Thats some pretty good stuff from toshiba.

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    Bring on the 1Tb M.2 NVME Drives!!! (its the only thing stopping me from dropping a lot of moneys (and selling 1/2 a liver) and getting a new Rig.

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    Your claim for Crystal Disk Benchmark is several times higher than mine, on my 2013 Dell XPS-15 notebook computer. The original factory mSATA SSD was replaced a few months ago with a terabyte Samsung 850 EVO.

    How comparable are the results of your tests, compared to those of your readers? If I install one of your tested products, how much performance difference should we expect? Several times?

    My next upgrade might be to replace to original terabyte spinning HDD with a SSD of one or two terabytes. Perhaps.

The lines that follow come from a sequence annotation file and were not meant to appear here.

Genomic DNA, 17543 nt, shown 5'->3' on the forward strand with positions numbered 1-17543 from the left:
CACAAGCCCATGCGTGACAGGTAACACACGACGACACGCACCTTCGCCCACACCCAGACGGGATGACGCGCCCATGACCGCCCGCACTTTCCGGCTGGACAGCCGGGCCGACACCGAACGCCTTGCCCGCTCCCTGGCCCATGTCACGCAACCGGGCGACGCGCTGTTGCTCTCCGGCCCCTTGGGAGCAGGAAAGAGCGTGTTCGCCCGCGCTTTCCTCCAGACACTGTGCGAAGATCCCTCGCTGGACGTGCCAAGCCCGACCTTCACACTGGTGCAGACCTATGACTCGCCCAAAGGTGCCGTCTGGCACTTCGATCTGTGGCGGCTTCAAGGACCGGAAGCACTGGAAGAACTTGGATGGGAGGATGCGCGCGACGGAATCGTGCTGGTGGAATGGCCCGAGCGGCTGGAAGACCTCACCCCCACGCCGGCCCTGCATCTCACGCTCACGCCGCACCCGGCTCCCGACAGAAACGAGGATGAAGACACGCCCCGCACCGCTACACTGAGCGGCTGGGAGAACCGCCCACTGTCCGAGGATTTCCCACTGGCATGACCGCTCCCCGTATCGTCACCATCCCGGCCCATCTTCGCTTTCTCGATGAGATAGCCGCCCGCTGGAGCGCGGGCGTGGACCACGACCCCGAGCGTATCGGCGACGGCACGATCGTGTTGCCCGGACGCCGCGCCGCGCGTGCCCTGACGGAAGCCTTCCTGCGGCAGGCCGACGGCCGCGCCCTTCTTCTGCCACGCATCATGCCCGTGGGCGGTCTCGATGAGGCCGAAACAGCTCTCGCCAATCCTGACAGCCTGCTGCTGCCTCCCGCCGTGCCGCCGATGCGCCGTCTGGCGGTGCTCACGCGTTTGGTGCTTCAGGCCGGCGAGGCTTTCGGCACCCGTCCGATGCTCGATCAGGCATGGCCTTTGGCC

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      The Samsung 850 EVO SSD (mSata) uses the mSata Standard and can not go as fast as the drives in this review.

      The Drives in this review are M.2 (PCIE NVME) SSD’s and have access to 4 PCIE lanes which is Considerably much faster than Sata be it on: mSata on mini-pci(e) or M.2

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      You should’ve bought an M.2 or PCIE SSD if you wanted pure speed and didn’t care about the cost.

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      All I will say is you can’t really get away with comparing mSATA or SATA against PCIe storage. Its kinda like comparing PCIe video cards to AGP video cards, or even PCI to PCIe, it just isn’t a fair comparison. The PCIe bus is magnitudes better at moving data than the SATA bus will ever be. Now if you want to put FOUR 850 EVOs into RAID0, then we can talk comparisons because that MIGHT (I stress might, lol) compete with the single PCIe SSD given the usage scenario.